Moby Dick Author/Context
"No American author has been more puzzled over and written about, more lambasted and lionized, than Herman Melville." ~ Laurie Robertson-Lorant, Melville
Herman Melville was born on August 1, 1819 to Allan and Maria Melville, the third child of a family eventually including four boys and four girls. In 1826, Melville was stricken with scarlet fever, permanently weakening his eyesight. His father died in 1832, leaving the family in severe financial trouble. In spite of this, Melville managed to go to college, and find a job as a teacher, a profession he would soon quit, unsatisfied.
The rest of his young adulthood became a quest for financial security, and he shipped out as a merchant sailor. In 1842, he set sail on the whaler "Acushnet." The ship anchored in the French Polynesia, and his encounters with a cannibal tribe there became the subject of his first novel, Typee(1846). His second novel, Omoo(1847), is based on the later mutiny aboard the "Acushnet," one in which he took part.
His first two novels were received well by the public, but did not bring in enough money. In 1847, Melville married Elizabeth Shaw, making it even more difficult to support his family. He wrote three more novels, Mardi(1849) an allegorical fantasy, Redburn(1849), and White-Jacket(1850), a return to the more realistic style of Typee. Melville began to study Shakespeare more closely, deeply affected by passages in King Lear, driving him to write more profound prose. It was also around this time that Melville befriended Nathaniel Hawthorne, author of The Scarlet Letter. Under Hawthorne's influence, Melville grew greatly concerned about the spiritual state of man, transfixed by the conflict between good and evil.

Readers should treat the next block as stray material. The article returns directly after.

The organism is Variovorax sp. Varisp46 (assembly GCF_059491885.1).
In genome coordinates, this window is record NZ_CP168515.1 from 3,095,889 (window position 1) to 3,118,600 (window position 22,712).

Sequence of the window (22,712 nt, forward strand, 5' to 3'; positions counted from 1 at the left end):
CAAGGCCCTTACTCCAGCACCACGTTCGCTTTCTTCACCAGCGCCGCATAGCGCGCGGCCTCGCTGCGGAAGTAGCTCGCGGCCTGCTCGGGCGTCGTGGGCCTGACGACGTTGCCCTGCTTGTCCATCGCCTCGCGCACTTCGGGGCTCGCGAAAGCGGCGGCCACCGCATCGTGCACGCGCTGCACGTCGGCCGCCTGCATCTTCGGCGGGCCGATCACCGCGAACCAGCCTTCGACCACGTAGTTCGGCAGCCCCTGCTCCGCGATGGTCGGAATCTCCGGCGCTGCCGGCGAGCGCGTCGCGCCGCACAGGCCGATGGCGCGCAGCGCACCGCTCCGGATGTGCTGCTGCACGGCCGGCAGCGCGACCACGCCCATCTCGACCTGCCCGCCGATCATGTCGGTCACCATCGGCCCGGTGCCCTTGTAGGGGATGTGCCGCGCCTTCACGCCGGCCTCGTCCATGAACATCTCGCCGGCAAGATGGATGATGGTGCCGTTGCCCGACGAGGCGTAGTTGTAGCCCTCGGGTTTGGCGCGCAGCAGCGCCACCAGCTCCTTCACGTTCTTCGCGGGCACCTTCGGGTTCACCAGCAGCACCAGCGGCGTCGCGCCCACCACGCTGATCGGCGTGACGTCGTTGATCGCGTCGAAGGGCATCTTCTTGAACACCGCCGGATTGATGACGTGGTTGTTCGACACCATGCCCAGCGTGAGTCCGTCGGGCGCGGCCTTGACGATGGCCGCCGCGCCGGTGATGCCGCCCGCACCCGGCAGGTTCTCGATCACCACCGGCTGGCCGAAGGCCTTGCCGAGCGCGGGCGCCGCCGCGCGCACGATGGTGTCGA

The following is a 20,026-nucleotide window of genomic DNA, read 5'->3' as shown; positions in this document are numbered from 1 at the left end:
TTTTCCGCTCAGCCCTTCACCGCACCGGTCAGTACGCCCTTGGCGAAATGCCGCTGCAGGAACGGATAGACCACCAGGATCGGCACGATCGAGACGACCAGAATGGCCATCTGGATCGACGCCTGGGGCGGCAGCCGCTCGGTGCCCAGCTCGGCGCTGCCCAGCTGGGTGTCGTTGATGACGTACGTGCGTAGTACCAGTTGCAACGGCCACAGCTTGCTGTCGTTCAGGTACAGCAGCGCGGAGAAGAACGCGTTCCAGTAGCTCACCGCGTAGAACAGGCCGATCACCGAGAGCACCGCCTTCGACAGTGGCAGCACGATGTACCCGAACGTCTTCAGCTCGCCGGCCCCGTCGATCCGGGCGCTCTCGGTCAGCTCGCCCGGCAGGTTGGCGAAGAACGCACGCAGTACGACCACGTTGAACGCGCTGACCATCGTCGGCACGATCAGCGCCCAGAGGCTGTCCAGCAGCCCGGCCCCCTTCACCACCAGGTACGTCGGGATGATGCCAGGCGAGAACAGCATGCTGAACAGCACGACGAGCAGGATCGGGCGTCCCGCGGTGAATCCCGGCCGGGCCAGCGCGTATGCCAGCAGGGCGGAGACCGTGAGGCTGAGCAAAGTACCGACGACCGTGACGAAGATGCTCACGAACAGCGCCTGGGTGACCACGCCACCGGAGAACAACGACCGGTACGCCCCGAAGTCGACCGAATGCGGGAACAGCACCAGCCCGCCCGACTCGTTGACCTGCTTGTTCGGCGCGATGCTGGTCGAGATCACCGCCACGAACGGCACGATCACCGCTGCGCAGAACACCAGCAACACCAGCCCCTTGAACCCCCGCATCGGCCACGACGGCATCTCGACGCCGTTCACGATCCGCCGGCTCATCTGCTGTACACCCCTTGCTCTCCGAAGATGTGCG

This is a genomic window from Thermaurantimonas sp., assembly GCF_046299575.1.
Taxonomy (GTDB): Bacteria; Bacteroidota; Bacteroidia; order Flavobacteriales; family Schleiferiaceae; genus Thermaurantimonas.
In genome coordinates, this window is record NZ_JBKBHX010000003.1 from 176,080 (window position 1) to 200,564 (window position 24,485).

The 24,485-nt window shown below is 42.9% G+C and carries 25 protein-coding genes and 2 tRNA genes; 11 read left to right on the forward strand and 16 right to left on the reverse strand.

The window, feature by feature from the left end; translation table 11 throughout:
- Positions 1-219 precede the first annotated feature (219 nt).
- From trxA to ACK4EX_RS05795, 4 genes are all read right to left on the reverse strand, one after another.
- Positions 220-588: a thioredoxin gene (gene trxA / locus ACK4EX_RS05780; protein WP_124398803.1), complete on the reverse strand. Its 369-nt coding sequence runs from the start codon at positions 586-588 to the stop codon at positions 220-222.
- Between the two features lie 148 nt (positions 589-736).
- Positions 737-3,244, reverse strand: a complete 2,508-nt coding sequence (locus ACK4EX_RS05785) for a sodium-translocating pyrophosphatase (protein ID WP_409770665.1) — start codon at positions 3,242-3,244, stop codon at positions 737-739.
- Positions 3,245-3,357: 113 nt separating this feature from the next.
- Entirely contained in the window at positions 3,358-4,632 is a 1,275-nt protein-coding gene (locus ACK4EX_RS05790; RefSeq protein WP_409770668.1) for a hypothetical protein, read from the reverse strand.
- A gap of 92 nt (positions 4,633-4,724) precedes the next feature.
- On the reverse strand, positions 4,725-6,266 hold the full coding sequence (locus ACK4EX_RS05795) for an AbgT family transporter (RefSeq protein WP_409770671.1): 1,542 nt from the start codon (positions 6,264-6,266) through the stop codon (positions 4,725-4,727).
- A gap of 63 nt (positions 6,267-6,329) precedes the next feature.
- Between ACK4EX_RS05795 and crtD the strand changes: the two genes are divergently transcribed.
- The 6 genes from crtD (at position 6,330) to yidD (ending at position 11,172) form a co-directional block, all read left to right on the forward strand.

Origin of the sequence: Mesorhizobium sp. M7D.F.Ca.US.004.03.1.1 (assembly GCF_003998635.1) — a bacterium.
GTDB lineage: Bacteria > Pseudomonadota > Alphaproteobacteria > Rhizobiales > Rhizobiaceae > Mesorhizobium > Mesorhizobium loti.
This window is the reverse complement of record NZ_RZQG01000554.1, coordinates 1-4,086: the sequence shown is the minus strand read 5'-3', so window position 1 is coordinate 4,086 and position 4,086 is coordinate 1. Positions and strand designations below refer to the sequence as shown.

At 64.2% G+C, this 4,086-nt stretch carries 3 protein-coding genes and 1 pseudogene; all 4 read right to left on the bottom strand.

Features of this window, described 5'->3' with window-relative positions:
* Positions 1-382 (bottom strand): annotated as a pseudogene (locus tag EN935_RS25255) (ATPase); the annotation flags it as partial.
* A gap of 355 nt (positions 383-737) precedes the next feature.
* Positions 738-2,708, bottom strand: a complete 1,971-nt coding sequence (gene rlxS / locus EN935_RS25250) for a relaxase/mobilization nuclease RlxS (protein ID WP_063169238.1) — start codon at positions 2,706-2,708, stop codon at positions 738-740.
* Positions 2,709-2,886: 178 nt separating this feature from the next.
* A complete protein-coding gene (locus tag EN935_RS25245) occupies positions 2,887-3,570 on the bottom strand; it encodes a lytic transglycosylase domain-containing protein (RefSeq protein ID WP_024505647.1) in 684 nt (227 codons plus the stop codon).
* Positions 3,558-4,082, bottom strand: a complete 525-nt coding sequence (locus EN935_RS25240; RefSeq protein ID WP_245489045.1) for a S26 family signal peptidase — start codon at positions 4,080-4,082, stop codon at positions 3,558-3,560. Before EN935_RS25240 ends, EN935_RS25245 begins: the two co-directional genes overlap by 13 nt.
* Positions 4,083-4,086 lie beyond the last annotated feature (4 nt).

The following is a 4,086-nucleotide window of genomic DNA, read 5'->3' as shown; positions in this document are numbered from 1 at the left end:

Melville originally promised his publishers a manuscript, The Whale, in the autumn of 1850, however, he was delayed in submitting it. The novel, the title of which would change to Moby-Dick, was first published in London in October of 1851, followed by a publication in America a month later. The novel was not a success. Critics lambasted it for its confusing, polymorphic nature, as it swung between metaphor to comedy to science; readers did not flock to buy it.
In later years, however, the novel has come to be regarded as one of "literature's ultimate achievements."(New Essays on Moby-Dick,p.1) It's refusal to stick to one genre, jumping from comedy to tragedy, metaphysics to exacting realism, has influenced scholar and writer alike. Hundreds of thousands of essays have been written on the novel, studying its allegorical complications, and the debate it raises between Calvinism and the necessity of Free-Will. The character of Ahab and the White Whale he so mindlessly pursues, have become two of the most well known characters in American literature.
After writing Moby Dick, Melville became more and more of a recluse. His later novels and short stories, including "Bartleby the Scrivener," (1853) and The Confidence-Man(1857), are increasingly dark and satirical comments on the American way of life. In his later years, Melville tried his hand at poetry, and one final prose novel, Billy Budd(1891). He died September 28, 1891, in virtual obscurity; it was only in later years that his works were reevaluated, and received the critical respect they so richly deserved.
Brodhead, Richard H., ed. New Essays on Moby-Dick. Cambridge: Cambridge University Press, 1986.
Encyclopedia Britanica. "Melville, Herman." Vol 7, 1998 edition, pp. 1036-1037.
Melville, Herman. Moby Dick. New York: Barnes and Noble Books, 1993.
Robertson-Lorant, Laurie. Melville. New York: Clarkson Potter/Publishers, 1996.